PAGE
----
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Last month, drug company Genentech reported on the first clinical trials of the drug crenezumab, a drug targeting amyloid proteins that form sticky plaques in the brains of Alzheimer’s disease patients. The drug had been particularly effective in animal models, and the trial results were eagerly awaited as one of the most promising treatments in years. It did not work. “Crenezumab did not slow or prevent cognitive decline” in people with a predisposition toward Alzheimer’s.
Last year, the Food and Drug Administration (FDA) narrowly approved the use of Aduhelm, a new drug from Biogen that the company has priced so highly that it’s expected to drive up the price of Medicare for everyone in America, even those who never need this drug. Aduhelm was the first drug to be approved that fights the accumulation of those “amyloid plaques” in the brain. What makes the approval of the $56,000-a-dose drug so controversial is that while it does decrease plaques, it doesn’t actually slow Alzheimer’s. In fact, clinical trials were suspended in 2019 after the treatment showed “no clinical benefits.” (Which did not keep Biogen from seeking the drug’s approval or pricing it astronomically.)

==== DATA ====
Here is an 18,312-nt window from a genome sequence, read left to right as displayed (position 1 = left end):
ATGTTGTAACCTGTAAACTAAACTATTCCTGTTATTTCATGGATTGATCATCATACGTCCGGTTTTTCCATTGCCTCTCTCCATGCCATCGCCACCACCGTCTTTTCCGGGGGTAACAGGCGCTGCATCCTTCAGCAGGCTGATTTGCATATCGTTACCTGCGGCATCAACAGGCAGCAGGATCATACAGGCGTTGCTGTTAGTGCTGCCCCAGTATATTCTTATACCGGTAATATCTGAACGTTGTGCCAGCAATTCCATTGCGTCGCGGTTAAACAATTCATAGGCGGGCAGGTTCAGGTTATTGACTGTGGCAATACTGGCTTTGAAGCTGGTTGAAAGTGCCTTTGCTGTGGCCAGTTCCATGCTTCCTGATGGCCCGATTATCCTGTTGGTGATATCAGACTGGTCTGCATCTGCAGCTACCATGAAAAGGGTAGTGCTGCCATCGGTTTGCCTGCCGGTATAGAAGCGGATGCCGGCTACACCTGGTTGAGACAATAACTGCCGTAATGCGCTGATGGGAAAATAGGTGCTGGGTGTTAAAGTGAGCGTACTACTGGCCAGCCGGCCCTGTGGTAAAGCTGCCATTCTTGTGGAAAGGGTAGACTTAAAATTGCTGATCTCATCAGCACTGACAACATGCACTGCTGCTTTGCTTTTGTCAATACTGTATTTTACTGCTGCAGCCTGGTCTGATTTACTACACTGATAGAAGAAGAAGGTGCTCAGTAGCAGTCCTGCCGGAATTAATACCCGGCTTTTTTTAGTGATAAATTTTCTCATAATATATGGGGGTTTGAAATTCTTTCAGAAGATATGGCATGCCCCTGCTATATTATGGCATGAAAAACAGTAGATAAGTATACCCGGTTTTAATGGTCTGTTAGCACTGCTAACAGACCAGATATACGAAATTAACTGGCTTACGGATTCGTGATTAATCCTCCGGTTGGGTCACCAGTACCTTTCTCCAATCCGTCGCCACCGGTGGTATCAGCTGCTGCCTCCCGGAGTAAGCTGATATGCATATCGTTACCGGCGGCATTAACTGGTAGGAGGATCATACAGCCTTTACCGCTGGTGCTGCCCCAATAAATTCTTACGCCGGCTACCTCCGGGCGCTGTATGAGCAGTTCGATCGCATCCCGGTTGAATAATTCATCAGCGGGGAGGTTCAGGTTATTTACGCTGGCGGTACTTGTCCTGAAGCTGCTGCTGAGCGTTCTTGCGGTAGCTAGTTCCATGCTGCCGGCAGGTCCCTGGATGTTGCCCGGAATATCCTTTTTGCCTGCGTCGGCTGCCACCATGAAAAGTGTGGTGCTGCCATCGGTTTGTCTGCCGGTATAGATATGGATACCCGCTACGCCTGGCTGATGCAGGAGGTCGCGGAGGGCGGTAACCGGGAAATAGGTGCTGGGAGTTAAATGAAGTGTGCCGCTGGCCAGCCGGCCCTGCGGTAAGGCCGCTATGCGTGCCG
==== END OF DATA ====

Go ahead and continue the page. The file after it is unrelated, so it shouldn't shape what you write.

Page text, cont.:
Over the last two decades, Alzheimer’s drugs have been notable mostly for having a 99% failure rate in human trials. It’s not unusual for drugs that are effective in vitro and in animal models to turn out to be less than successful when used in humans, but Alzheimer’s has a record that makes the batting average in other areas look like Hall of Fame material.
And now we have a good idea of why. Because it looks like the original paper that established the amyloid plaque model as the foundation of Alzheimer’s research over the last 16 years might not just be wrong, but a deliberate fraud.
The suspicion that something was more than a little wrong with the model that is getting almost all Alzheimer’s research funding ($1.6 billion in the last year alone) began with a fight over the drug Simufilam. The drug was being pushed into trials by its manufacturer, Cassava Sciences, but a group of scientists who reviewed the drug maker’s claims about Simufilam believed that it was exaggerating the potential. So they did what any reasonable person would do: They purchased short sell positions in Cassava Sciences stock, filed a letter with the FDA calling for a review before allowing the drug to go to trial, and hired an investigator to provide some support for this position.
As Science reports, it was that investigator, Vanderbilt University neuroscientist and junior professor Matthew Schrag, who tipped over the whole applecart to discover that it wasn’t just that Cassava’s drug was ineffective. There’s good evidence that for the last 16 years, almost everyone has had the wrong idea about the cause of Alzheimer’s. Because of a fraud.